This progression is not a process, but a structural moment of intellective knowing. It is not a type of "putting into action", nor is it progress toward an intellection of the real as such. No one, so to speak, "starts" to intellectively know reality by means of reason. We are, rather, dealing with a structural moment. To be sure, it is not a structural moment of intellective knowing as such; i.e., it is not a structural moment of intellection considered formally. Neither primordial apprehension nor logos are the progression in question, despite being intellections. But this does not mean that the progression is a type of summation of these previous structures, as if they were "uses" (arbitrary or necessary) of intellection; rather, it is just a modalization of intellection, a modalization of determinate structural character in the intelligence by the impression of reality. This modal determination is based structurally upon the two modalities of pure primordial apprehension and of logos. Only granting that we have impressively known intellectively that something is real (primordial apprehension), and what this real thing is in reality

{14} (logos), only granting these two intellective moments is that moment of intellective progression into reality determined, that progression which is reason. Intellective knowing, by virtue of its structural nature, must of necessity progress, or rather, is already progressing since it is already reason through the very structure of the impression of reality given in primordial apprehension and in logos.

This is just what we must now study. The structural moment poses two groups of problems. In the first place, there are the problems concerning the nature of the progression of reason as such. In the second place, there are the problems concerning the formal structure of this new mode of intellection: that it is knowing. We shall examine these problems in two sections:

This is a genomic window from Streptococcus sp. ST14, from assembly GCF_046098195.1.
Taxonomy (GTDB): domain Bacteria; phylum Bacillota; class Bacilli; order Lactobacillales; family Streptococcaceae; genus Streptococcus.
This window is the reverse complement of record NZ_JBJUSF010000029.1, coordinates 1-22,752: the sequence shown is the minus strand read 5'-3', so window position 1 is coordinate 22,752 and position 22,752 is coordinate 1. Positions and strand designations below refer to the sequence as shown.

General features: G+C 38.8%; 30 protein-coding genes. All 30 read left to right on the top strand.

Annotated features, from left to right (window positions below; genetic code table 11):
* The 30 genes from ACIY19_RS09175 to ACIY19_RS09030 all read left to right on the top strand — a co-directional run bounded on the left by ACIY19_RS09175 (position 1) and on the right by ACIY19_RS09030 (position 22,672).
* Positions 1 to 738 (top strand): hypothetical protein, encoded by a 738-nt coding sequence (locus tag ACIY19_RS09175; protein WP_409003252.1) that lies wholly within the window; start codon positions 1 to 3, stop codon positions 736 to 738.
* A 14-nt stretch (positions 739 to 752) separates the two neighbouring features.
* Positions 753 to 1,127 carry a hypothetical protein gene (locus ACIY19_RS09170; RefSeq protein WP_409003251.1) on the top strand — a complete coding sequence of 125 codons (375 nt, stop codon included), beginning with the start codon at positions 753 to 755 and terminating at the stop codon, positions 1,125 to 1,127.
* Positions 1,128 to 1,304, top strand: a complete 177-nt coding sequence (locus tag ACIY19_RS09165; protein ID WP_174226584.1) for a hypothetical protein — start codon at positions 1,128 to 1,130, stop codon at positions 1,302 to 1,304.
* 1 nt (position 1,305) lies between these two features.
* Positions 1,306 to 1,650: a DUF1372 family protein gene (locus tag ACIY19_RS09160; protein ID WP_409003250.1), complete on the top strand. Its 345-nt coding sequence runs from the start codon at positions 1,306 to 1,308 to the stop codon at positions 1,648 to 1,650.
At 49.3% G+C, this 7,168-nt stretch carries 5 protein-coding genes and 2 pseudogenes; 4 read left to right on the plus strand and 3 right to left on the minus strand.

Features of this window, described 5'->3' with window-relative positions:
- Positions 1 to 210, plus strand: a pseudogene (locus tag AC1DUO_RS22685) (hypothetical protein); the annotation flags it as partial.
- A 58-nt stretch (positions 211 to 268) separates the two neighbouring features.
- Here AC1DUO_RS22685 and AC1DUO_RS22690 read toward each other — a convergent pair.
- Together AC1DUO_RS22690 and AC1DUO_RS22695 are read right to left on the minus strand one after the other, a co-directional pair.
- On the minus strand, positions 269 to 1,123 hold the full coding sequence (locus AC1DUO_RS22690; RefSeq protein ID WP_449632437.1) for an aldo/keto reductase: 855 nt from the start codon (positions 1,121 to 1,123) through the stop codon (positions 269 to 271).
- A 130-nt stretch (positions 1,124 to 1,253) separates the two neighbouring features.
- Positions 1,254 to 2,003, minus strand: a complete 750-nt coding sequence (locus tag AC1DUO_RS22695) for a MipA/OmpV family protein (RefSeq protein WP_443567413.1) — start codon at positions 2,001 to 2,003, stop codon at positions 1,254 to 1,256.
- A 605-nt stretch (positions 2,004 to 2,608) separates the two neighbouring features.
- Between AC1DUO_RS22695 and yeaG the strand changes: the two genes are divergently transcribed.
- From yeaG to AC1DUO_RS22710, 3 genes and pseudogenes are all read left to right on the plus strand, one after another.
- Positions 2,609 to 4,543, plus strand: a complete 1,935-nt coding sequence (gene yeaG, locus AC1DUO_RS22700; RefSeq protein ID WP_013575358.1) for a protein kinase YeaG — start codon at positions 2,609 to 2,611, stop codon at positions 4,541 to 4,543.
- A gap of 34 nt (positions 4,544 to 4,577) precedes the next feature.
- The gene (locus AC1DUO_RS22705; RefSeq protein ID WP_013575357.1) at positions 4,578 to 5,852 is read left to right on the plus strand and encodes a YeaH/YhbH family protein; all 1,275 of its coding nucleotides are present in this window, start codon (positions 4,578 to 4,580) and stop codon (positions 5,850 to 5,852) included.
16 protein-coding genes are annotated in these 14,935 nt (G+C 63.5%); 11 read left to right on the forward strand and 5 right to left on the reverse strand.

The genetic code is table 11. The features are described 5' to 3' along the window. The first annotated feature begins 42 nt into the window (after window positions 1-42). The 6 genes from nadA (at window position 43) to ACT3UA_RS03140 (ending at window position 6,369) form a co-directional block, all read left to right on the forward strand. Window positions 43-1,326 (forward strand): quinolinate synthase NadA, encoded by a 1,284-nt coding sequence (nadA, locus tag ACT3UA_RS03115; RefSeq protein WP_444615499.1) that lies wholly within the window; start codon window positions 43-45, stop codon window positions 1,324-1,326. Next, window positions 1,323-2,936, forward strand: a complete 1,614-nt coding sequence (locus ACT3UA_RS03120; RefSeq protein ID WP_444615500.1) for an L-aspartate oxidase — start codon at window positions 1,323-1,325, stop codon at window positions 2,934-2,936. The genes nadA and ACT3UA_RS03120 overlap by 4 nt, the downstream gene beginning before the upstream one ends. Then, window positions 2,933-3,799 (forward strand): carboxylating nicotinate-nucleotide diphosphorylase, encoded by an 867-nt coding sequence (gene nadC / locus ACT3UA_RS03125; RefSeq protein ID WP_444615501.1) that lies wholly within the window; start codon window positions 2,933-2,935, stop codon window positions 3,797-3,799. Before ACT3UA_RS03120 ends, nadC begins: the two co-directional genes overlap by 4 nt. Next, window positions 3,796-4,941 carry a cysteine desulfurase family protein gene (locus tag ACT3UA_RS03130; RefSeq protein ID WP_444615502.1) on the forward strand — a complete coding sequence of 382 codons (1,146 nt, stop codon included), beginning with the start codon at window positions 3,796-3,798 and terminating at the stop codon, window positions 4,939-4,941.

Section 1: The progression of intellective knowing.

Section 2: The formal structure of this intellection through reason: the formal structure of knowing.








As we have just indicated, the progression of intellective knowing is not a process but a structural progression grounded upon the other structural moments of intellective knowing. But this does not go beyond being a vague indication, and moreover a negative one; it does not say what the progression is, only what it is not. We must delve into this problem of the progression in a positive way. Clearly, it is an intellective progression, i.e., this progression is a moment of intellective knowing itself. In progression one intellectively knows by progressing and one progresses by intellectively knowing. It is not, then, just a "progression of intellective knowing", but a "mode of intellection"; it is what I call ‘intellective progression’.

As intellective, it is a mode of actualizing the real. And this is decisive.

It is thus necessary to examine three problems: What is the intellective progression of intellective knowing qua progress? What is the progression of intellective knowing qua intellective? And, What is the formal object of this intellective progression? That is to say, we have:

Chapter 2. What is Progression?

Chapter 3. Progression as Intellection

Chapter 4. The Formal Object of Intellective Progression {16}


[1] Roughly speaking, Zubiri is drawing a distinction between the truth about something and the whole truth about it. For the former, we say, "In reality, the situation is…"; Zubiri uses en la realidad to express the whole truth about something, in-depth knowledge of it. There is no corresponding English idiomatic expression, so "in reality itself" is used.-trans.]^